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2 Meter Repeater 'Noise'

Discussion in 'VHF/UHF - 50Mhz and Beyond' started by K7IHI, Sep 1, 2014.

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  1. K7IHI

    K7IHI Ham Member QRZ Page

    Most recently our 2m repeater seems to be repeating 'noise'.... and the transmitter does not easily turn 'off'. I am not sure where the noise is coming from; antenna, repeater receiver, or transmitter. How do we troubleshoot this symptom? It is very disruptive to always have the 'noise' repeated. Thanks for any suggestions....

    Larry- K7IHI
  2. KM3F

    KM3F Ham Member QRZ Page

    First question is what do you hear on the input?
    Do you hear the noise on your radio at the repeater input frequency?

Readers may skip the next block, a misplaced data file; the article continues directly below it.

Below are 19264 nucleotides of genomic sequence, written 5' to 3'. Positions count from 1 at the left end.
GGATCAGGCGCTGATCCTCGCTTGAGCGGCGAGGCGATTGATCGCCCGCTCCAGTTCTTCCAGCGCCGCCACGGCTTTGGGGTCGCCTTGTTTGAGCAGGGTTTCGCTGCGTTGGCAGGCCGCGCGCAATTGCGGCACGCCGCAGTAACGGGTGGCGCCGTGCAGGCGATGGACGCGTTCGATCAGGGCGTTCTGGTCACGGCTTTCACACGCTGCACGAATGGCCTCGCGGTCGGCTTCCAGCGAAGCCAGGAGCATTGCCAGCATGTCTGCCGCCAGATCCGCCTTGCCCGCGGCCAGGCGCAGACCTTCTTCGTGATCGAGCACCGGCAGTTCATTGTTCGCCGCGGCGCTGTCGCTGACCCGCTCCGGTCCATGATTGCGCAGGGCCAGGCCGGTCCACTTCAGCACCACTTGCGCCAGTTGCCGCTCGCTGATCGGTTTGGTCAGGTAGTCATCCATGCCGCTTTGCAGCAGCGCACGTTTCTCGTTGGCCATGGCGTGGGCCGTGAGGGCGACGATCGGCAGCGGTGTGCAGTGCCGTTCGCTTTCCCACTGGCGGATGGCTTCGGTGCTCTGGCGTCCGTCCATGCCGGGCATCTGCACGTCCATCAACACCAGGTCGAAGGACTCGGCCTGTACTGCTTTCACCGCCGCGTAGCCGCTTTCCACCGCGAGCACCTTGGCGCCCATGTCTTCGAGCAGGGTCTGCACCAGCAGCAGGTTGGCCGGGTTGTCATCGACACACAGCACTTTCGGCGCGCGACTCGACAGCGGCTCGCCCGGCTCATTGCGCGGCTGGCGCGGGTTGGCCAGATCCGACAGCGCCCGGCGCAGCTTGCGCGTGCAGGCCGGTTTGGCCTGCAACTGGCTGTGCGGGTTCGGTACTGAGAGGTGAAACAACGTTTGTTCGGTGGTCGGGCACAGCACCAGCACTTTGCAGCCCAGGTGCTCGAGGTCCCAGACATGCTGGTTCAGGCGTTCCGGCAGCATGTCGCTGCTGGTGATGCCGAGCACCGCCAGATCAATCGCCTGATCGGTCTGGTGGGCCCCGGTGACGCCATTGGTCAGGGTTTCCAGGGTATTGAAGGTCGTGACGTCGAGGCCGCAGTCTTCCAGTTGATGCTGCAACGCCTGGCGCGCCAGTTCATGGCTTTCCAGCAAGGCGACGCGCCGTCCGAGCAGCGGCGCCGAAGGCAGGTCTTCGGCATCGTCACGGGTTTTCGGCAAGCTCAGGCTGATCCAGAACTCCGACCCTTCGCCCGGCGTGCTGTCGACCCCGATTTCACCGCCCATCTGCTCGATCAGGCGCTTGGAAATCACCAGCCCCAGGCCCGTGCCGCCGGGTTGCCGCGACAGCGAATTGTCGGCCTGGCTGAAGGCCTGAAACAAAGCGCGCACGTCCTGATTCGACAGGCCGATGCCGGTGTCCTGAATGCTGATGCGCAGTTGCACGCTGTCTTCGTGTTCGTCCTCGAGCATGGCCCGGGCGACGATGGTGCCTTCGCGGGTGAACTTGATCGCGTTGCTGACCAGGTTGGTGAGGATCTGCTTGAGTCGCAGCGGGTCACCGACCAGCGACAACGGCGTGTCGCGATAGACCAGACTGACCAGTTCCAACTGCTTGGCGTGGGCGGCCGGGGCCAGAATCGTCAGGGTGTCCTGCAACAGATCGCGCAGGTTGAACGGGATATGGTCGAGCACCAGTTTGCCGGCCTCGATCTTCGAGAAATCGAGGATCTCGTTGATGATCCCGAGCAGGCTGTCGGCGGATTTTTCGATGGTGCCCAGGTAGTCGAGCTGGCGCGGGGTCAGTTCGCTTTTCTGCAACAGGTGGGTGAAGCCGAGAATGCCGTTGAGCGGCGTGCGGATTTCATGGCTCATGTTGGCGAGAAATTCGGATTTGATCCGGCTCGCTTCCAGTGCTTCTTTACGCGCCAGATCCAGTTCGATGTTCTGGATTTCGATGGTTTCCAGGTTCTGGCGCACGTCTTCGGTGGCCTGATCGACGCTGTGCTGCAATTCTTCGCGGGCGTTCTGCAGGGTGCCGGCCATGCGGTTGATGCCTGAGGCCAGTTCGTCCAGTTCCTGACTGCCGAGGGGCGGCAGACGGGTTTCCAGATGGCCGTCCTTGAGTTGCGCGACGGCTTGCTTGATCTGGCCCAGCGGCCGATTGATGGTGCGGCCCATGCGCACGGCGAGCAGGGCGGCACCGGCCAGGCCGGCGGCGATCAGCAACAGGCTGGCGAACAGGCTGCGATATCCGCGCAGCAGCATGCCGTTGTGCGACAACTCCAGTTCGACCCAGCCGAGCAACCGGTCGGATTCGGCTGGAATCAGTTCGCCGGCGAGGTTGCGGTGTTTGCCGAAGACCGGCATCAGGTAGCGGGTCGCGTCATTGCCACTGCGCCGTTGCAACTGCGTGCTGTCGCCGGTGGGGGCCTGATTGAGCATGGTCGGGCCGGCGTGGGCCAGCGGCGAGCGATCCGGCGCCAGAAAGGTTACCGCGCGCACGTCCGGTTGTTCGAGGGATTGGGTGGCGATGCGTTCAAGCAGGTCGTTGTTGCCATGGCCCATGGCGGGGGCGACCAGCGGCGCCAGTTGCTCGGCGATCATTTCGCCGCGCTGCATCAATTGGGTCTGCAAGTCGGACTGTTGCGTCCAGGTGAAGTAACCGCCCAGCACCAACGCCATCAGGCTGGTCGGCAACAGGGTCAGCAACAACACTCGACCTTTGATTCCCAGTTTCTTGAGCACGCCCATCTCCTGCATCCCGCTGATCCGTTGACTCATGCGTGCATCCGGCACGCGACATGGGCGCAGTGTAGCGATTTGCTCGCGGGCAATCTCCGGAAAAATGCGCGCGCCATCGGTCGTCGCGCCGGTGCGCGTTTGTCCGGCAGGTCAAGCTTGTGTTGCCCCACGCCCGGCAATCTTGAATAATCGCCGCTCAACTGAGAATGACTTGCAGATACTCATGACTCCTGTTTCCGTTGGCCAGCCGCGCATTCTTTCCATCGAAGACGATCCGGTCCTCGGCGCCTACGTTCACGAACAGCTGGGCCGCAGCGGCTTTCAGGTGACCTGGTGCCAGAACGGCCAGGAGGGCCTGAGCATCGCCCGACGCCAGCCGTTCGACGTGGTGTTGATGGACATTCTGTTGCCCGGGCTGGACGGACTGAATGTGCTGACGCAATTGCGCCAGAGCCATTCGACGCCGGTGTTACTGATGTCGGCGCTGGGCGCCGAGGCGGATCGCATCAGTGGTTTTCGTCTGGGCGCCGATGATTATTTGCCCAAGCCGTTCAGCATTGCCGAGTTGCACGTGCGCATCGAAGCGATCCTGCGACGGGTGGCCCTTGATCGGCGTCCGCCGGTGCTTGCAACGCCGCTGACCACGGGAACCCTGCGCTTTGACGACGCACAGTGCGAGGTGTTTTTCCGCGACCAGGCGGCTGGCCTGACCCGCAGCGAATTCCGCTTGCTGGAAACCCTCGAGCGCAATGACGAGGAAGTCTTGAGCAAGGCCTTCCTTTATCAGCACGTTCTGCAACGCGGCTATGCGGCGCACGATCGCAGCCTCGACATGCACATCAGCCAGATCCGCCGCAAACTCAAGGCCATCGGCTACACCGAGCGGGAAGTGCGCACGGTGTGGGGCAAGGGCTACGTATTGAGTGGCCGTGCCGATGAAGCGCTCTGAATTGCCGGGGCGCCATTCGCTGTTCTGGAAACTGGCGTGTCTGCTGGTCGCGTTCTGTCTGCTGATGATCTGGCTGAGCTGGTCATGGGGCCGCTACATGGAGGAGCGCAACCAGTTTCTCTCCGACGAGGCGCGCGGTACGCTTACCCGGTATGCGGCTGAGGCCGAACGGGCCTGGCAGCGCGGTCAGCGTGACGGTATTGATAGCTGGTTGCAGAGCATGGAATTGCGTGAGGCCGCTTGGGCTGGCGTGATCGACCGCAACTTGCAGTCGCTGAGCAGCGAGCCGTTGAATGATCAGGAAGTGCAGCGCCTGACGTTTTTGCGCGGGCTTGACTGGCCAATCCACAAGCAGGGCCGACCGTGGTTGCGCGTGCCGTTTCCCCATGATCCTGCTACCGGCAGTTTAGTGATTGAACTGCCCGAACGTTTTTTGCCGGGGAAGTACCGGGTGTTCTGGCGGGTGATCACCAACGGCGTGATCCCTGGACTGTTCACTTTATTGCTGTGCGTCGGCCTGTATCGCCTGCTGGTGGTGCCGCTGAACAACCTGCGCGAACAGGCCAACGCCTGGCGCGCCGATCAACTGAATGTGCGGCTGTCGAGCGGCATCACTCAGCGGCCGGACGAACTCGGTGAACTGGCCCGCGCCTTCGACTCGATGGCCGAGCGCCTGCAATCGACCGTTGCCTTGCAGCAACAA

If yes, use a beam to get a general direction, then go looking in that area.
    Keep narrowing down till you find the source.
    If no then the repeater receiver has some issue or there is an interfering signal near the repeater input such as a Hospital call paging system.
    Good luck.
  3. WB2WIK

    WB2WIK Platinum Subscriber Platinum Subscriber QRZ Page

    You troubleshoot such issues at the repeater site, not remotely.

    At the repeater site, when this problem occurs, shut OFF the transmitter (kill the TX enable line) and listen to the receiver without the transmitter running to see if the noise goes away. If it does, then the transmitter is contributing to the repeated noise.

    That could be lots of things, but as a first step this is always the place to start.